And that’s when the mad starts. Suddenly, the non-stop posts on their Facebook feed about the game they loved turn into a diatribe of everything they hate about it. The creator’s decisions are stupid, they should be hung from the rafters. They’ve either always hated it or they can’t believe what the game runners did to them personally by doing whatever it is they did. They post angry thoughts on the games page, telling everyone that they’re leaving and there’s no reason to ever speak to them again. They become a fountain of negativity, blasting the game at every possible instance. You’re probably picturing someone you’ve specifically known at this point. We all are. It’s to them I’m talking.

Put on your listening ears, little Timmy.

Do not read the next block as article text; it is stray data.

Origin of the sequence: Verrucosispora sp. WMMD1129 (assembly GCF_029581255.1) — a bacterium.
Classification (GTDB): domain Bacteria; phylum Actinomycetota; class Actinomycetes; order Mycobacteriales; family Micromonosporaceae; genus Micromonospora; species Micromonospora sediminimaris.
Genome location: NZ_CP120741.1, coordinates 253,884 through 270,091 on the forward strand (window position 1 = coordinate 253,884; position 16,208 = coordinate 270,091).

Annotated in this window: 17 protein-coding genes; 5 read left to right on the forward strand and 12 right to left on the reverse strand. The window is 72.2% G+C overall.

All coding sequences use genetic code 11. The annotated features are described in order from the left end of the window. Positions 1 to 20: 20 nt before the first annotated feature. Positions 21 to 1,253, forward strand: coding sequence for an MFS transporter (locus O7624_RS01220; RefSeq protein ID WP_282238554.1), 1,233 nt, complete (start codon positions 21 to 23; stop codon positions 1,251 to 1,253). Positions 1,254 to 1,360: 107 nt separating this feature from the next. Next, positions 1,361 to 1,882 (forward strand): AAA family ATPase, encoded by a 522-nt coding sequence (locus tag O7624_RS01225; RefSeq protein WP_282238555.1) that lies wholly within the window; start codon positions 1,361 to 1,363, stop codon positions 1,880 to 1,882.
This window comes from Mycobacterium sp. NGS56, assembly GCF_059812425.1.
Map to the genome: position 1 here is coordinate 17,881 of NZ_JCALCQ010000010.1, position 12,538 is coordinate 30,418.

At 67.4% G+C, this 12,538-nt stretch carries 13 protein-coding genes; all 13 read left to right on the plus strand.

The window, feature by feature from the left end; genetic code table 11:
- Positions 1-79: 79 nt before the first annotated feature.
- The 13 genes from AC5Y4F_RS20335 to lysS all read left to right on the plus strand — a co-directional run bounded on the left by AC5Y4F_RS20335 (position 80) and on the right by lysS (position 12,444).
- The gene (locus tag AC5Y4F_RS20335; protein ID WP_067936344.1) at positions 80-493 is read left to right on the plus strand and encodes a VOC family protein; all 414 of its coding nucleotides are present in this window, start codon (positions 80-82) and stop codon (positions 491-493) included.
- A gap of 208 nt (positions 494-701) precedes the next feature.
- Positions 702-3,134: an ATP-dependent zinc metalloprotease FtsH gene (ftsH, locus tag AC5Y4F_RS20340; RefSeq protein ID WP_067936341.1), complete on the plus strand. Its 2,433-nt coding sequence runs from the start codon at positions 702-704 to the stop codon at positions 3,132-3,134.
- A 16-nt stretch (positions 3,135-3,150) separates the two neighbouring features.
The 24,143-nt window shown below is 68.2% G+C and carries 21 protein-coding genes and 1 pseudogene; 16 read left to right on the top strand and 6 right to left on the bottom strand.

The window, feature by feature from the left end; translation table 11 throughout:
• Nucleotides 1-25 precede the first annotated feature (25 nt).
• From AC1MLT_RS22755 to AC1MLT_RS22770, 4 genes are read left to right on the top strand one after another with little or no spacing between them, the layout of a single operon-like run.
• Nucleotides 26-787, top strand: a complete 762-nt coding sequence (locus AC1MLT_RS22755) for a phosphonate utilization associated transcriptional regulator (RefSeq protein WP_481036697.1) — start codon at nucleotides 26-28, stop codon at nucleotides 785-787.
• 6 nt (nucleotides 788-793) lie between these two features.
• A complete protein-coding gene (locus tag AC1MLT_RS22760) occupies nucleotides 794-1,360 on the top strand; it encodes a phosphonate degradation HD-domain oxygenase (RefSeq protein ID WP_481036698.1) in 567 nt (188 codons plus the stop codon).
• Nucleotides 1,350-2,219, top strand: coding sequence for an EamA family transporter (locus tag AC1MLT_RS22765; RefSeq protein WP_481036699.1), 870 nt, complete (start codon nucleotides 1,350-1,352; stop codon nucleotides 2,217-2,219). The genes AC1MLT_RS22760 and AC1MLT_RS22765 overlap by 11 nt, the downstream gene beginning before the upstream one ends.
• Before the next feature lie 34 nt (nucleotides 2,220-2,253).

It’s ok to not like a thing.
Statistically, you dislike or don’t care about infinitely more than you do like. All those things you dislike, continue despite you not liking themit.

All through my late teens and early twenties, I played a lot of vampire games. I mean a lot. Every weekend, sometimes two different games in one weekend. I spent hours between events in email chains and scenes at the local diner. I played from when I was 16 until about 26. Around then, I realized I wasn’t having fun anymore. It had become more like a job than a hobby and I found myself sighing when I realized a game was coming up.

So, I stopped playing.
There was nothing wrong with the game or the world or the game runners. I had changed and much like I don’t still wear the clothes I wore in high school, (the genetics that dictate the size of my hips have seen to that,)  I wanted different things. It would have been simple to tell the world how much I hated the game, raged against the things in it I didn’t like. Instead, as many of you know, I put the time and energy I used to put into it into a new thing. You’ve probably heard of it, if you made it to this page.